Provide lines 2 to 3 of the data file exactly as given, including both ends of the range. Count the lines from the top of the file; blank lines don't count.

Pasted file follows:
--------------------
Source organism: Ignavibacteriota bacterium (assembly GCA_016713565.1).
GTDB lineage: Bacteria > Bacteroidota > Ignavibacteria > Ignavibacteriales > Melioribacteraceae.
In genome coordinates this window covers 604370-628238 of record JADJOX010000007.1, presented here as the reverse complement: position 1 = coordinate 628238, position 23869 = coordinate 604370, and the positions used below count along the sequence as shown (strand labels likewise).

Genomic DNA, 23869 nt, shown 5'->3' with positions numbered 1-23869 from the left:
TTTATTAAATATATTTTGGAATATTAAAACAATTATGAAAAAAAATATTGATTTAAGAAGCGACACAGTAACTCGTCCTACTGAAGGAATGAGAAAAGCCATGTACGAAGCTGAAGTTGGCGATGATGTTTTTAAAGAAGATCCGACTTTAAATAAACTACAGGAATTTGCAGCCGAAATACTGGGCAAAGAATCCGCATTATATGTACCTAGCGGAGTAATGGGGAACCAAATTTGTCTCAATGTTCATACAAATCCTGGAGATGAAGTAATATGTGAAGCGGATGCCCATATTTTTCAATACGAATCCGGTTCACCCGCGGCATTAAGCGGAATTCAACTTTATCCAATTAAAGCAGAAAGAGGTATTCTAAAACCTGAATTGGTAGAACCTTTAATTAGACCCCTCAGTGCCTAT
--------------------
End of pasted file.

GTDB lineage: Bacteria > Bacteroidota > Ignavibacteria > Ignavibacteriales > Melioribacteraceae.
In genome coordinates this window covers 604370-628238 of record JADJOX010000007.1, presented here as the reverse complement: position 1 = coordinate 628238, position 23869 = coordinate 604370, and the positions used below count along the sequence as shown (strand labels likewise).